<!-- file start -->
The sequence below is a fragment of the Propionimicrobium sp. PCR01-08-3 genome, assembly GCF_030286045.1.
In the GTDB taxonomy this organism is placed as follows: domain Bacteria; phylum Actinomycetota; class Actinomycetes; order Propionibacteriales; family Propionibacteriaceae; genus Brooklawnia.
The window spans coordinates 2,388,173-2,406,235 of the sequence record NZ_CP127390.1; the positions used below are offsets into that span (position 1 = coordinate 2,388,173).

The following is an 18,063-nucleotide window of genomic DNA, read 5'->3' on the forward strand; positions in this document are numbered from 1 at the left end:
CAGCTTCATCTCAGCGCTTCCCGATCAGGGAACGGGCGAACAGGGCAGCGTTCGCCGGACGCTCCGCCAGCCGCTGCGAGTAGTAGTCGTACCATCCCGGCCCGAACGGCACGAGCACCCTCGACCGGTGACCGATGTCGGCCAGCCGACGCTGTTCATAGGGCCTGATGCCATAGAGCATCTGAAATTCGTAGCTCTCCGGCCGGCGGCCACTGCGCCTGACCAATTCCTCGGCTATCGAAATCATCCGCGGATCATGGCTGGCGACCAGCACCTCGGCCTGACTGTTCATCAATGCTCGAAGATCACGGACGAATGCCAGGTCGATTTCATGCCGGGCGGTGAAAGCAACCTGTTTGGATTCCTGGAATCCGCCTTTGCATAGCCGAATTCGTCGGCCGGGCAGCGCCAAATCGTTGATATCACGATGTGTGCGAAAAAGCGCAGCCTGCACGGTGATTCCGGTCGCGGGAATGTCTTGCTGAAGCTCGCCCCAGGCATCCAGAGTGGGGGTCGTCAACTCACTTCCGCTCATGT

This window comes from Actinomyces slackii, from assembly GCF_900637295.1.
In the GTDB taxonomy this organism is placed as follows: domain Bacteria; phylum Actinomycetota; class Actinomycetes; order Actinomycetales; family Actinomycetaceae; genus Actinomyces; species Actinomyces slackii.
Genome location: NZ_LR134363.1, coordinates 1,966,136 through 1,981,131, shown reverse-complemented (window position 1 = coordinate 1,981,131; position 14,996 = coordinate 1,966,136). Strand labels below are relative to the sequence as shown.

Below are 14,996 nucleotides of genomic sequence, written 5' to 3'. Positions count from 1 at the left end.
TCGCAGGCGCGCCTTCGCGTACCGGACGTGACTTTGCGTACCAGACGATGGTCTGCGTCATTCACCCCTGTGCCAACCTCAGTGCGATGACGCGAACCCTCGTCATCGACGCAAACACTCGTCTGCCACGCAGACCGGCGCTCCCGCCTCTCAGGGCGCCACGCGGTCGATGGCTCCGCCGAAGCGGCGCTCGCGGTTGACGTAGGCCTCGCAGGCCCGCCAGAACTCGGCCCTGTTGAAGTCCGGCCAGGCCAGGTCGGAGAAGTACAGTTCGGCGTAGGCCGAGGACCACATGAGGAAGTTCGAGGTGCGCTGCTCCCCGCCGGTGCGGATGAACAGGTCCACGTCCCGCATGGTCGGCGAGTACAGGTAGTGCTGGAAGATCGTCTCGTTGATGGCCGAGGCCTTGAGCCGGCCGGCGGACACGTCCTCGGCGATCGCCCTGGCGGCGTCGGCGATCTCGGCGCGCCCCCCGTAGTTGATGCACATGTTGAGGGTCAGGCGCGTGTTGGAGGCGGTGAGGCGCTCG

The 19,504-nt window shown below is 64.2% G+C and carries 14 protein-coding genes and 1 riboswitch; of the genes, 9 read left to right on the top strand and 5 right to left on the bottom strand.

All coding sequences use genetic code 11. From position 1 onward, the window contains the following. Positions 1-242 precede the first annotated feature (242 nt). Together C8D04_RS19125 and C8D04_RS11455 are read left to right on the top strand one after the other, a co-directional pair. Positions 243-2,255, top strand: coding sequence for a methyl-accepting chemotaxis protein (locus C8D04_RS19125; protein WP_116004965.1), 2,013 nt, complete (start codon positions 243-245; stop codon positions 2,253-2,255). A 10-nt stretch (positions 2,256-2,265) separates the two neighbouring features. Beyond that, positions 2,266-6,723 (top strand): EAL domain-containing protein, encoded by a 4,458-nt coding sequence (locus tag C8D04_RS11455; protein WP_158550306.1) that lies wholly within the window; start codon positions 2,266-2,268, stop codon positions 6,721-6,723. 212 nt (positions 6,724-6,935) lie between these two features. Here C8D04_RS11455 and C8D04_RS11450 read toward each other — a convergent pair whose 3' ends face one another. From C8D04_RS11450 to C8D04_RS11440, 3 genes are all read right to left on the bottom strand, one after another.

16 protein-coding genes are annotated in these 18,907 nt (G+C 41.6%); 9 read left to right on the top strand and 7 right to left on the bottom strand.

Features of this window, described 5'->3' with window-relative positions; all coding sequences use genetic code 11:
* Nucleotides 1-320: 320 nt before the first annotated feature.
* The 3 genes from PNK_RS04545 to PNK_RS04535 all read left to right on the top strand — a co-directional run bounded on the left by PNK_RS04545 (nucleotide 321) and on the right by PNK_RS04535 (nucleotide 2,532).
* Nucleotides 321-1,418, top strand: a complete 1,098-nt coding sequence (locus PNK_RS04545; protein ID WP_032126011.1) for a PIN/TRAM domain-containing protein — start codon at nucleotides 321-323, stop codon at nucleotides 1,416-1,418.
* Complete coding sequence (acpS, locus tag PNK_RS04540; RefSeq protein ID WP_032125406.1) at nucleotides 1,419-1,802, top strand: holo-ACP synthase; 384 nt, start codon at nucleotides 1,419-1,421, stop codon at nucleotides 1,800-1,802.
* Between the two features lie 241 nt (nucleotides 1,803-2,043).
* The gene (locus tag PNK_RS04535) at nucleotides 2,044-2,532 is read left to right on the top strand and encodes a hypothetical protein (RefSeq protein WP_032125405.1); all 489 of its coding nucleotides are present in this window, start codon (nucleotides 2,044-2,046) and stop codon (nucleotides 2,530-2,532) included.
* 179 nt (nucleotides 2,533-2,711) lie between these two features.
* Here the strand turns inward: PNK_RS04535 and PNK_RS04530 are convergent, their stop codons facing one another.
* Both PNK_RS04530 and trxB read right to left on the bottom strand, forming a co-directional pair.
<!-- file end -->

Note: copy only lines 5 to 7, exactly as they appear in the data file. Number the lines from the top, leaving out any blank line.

CAGCTTCATCTCAGCGCTTCCCGATCAGGGAACGGGCGAACAGGGCAGCGTTCGCCGGACGCTCCGCCAGCCGCTGCGAGTAGTAGTCGTACCATCCCGGCCCGAACGGCACGAGCACCCTCGACCGGTGACCGATGTCGGCCAGCCGACGCTGTTCATAGGGCCTGATGCCATAGAGCATCTGAAATTCGTAGCTCTCCGGCCGGCGGCCACTGCGCCTGACCAATTCCTCGGCTATCGAAATCATCCGCGGATCATGGCTGGCGACCAGCACCTCGGCCTGACTGTTCATCAATGCTCGAAGATCACGGACGAATGCCAGGTCGATTTCATGCCGGGCGGTGAAAGCAACCTGTTTGGATTCCTGGAATCCGCCTTTGCATAGCCGAATTCGTCGGCCGGGCAGCGCCAAATCGTTGATATCACGATGTGTGCGAAAAAGCGCAGCCTGCACGGTGATTCCGGTCGCGGGAATGTCTTGCTGAAGCTCGCCCCAGGCATCCAGAGTGGGGGTCGTCAACTCACTTCCGCTCATGT

This window comes from Actinomyces slackii, from assembly GCF_900637295.1.
In the GTDB taxonomy this organism is placed as follows: domain Bacteria; phylum Actinomycetota; class Actinomycetes; order Actinomycetales; family Actinomycetaceae; genus Actinomyces; species Actinomyces slackii.